What is a PhD?
A PhD is both a process and a qualification.
As a process, it exists to help you develop the skills of a professional academic researcher.
As a qualification, it shows that you've developed the skills required to do professional academic research.
What do you have to achieve?
A PhD doesn't have to be "a significant contribution to the body of knowledge". Most research published by professional academics has very little impact, so this can't be the minimum standard we demand from students.
Nor do you have to be "the world's leading expert in your field". If every PhD graduate is the leading expert in their field, each is the leading expert in a field of one.
A PhD is not the end of the journey nor the culmination of your life's work. And it probably won't be the work you are remembered for. It's the first step of an academic career and you potentially have decades to continue to learn and make an impact.
Instead, you need to gain, then show, competence;
- You need to develop a good foundational grasp of the literature in your niche
- You need to find a problem that's worth working on and use appropriate methods and tools to investigate it
- You need the skill to carry out your methods competently
- You need to be able to understand the results your methods give you and adapt if necessary
- You need to be able to present your work and you need to be able to discuss your work with other academics.
How do you develop these skills?
Crucially, this is not a linear process. You don't just read literature, then find a problem, then do the research, analyse it and present it.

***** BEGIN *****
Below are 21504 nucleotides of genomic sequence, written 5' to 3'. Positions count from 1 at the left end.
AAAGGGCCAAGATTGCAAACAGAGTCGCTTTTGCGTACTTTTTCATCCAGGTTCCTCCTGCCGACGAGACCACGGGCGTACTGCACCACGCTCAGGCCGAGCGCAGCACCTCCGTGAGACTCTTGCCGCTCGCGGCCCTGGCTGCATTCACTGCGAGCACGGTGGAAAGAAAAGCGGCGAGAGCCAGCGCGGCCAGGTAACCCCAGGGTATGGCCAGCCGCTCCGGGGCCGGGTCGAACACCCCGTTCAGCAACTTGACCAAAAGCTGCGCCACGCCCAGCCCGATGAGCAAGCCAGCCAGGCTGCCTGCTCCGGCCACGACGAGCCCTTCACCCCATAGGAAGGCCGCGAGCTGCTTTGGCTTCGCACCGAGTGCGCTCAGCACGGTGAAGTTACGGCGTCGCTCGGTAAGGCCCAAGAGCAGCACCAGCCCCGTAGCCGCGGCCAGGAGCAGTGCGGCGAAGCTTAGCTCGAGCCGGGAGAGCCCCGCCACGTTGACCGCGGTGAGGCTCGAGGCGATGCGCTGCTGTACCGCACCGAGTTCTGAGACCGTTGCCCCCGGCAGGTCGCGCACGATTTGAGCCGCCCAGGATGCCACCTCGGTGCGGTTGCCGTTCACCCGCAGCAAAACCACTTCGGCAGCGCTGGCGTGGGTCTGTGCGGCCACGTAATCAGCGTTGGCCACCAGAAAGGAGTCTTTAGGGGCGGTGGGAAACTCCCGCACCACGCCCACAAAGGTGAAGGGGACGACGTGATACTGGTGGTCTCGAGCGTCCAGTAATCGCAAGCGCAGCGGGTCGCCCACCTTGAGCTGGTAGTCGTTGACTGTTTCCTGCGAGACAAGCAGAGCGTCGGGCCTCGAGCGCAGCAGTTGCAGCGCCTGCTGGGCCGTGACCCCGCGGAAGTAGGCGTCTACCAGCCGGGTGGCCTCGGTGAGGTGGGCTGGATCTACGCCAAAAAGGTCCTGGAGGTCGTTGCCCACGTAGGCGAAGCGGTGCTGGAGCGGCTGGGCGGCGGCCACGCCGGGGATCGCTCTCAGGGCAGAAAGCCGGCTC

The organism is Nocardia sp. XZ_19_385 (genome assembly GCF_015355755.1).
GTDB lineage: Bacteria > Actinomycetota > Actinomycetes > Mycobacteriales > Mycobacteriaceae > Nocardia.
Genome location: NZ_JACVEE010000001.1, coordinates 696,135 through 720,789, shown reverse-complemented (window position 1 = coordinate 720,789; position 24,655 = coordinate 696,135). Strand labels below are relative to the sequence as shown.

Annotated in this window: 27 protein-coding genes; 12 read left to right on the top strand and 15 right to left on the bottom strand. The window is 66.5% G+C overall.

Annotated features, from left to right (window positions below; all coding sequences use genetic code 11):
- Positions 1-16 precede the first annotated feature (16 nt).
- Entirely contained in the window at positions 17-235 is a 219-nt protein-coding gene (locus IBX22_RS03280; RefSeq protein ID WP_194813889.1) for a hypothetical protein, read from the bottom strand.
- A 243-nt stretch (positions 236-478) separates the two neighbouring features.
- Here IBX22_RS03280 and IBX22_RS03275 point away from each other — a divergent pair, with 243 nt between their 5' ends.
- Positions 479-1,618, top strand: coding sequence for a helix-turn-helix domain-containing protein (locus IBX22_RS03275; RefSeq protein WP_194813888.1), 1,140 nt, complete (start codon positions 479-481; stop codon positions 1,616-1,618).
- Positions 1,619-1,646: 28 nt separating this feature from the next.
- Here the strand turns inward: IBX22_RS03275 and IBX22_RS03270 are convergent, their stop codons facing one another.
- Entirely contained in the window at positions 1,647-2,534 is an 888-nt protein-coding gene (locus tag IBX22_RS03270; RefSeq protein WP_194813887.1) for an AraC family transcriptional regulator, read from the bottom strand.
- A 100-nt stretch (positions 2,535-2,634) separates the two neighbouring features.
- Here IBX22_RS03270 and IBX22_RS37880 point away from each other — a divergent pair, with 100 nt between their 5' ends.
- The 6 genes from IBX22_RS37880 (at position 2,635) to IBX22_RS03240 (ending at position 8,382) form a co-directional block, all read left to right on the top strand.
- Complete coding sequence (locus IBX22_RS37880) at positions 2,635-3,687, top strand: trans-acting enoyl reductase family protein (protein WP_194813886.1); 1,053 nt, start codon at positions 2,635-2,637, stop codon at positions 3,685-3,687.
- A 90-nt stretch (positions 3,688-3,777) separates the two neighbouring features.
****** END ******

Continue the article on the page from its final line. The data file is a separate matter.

It is a cyclical process. You should go through these steps over and over again, going back to the literature, practicing your research methods, analysing the results, discussing your work, adapting, going back to the literature... Your practical experience will make it easier to understand the literature, which you can then reapply to the practical work.
The cycle of feedback (whether your own assessment or someone else's) and adaptation is essential to develop any skill. And the more often you go through the cycle, the better.
If you were learning to be a chef, you wouldn't spend 2 years reading cookbooks (or writing a review to summarize them), then plan a 10-course meal for 30 people and expect to get a Michelin star. You'd read a bit, practice, taste, get feedback and advice from others, adapt and go again (and again and again). You'd learn by making mistakes and adapting and gradually adding more difficulty (in terms of technique and/or scale).
How do you know when you have enough?
While people may define the standard in different (and often subjective) ways, the basic aim of a PhD is the same as that of any professional academic research; to produce work of a publishable standard.
This will partly depend on what's already been done around the problem you're working on. It isn't enough, though, to just be original. You need to reach a level of execution comparable to the standards typically seen in your field. You don't have to be the world's best, just professionally competent.
Though there are different requirements in different countries, as a general rule if you have 2 or 3 publications (or work that could be published), it's a good demonstration that you're able to reach that professional academic standard.